With President Trump signaling his likely support for the bipartisan Congressional effort to ease the U.S. ban on cannabis in legal markets, the country as a whole could benefit immensely.
By giving states the rights to determine the best course with cannabis, business valuations could go through the roof. For example, under the current laws, Golden Leaf Holdings, a cannabis company with cultivation, production, and retail operations that is publicly traded in Canada, is unable to be publicly traded on the Nasdaq. Conversely, Canadian cannabis companies are already allowed on the Nasdaq, giving them a significant advantage in the globally booming market.
The most significant progress for businesses would come with the easing of Internal Revenue Code 280E, which has, by and large, blocked cannabis businesses from tax deductions, credits and banking in general. The passing of this bill would be a tremendous step for states with legalized markets. American cannabis entities struggle daily to make retail an efficient platform, while barely breaking even under the current regulations. The Treasury Department demanding money from a market they deem illegal needs to end.
Most significantly, ending the federal ban could represent a step in the right direction towards addressing systemic criminal justice issues that unjustly target minorities, which is far more important than any business-related outcome.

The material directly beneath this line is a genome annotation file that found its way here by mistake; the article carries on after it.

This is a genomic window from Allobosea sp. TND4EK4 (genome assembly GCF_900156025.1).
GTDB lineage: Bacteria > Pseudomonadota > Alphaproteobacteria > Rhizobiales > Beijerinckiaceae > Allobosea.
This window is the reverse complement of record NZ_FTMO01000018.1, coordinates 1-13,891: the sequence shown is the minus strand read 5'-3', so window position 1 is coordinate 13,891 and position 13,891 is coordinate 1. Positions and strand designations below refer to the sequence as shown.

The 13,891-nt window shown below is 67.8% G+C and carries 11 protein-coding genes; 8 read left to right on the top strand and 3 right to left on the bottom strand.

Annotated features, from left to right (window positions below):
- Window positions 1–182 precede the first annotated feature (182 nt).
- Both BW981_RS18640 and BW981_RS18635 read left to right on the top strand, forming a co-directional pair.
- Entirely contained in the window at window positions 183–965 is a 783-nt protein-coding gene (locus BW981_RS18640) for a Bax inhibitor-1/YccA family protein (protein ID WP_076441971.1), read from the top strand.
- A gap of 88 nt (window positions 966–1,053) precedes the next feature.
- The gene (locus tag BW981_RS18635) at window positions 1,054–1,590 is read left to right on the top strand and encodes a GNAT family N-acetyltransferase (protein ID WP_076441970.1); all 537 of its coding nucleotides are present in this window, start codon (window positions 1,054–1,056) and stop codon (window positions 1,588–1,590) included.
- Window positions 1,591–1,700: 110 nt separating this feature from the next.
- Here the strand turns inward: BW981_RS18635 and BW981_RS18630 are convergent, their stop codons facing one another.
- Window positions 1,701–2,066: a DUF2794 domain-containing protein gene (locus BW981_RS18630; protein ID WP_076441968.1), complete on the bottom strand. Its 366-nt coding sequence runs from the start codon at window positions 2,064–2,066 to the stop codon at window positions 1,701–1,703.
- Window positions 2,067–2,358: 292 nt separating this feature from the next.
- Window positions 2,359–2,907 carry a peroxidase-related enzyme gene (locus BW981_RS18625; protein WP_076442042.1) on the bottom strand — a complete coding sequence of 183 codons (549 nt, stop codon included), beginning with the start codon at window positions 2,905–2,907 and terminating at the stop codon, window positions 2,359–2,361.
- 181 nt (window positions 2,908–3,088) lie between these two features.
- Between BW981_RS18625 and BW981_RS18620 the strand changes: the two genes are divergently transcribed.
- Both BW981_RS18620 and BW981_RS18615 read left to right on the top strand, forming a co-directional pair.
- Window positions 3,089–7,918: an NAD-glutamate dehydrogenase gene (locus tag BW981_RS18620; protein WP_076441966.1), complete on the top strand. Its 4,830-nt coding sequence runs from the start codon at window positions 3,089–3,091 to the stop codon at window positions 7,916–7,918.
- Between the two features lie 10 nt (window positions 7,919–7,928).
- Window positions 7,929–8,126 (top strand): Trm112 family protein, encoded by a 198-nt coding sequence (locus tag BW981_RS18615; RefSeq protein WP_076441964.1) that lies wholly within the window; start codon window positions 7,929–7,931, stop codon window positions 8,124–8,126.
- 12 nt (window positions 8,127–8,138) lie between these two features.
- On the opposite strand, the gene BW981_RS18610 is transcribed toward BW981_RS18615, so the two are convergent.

This measure is far from a single, fix-all solution. Even if the bill became law tomorrow, businesses wouldn’t be able to reap the benefits right away. If cannabis remains a Schedule 1 narcotic, banks will continue to be hesitant to opening accounts for businesses. The same goes for standard business practices like shipping across state lines.
Furthermore, nothing federally-approved changes local and state laws. This means issues stemming from occupancy, zoning, packaging and other regulations will still loom over businesses. Too many voices in cannabis could leave the industry at the whim of political agendas and powerful competitor lobbies, including tobacco, alcohol and pharma.
While the bipartisan bill does provide the U.S. a step in the right direction for both the cannabis industry and its citizens, we must remember that it still is just one incremental step in the process. Plenty of work is left to be done on federal, state and local levels to revise regulations for businesses and citizens in states with legal markets. That said, the possible passing of the bill should be championed for the huge victory it would represent. With hope, it would be far from the last one to come.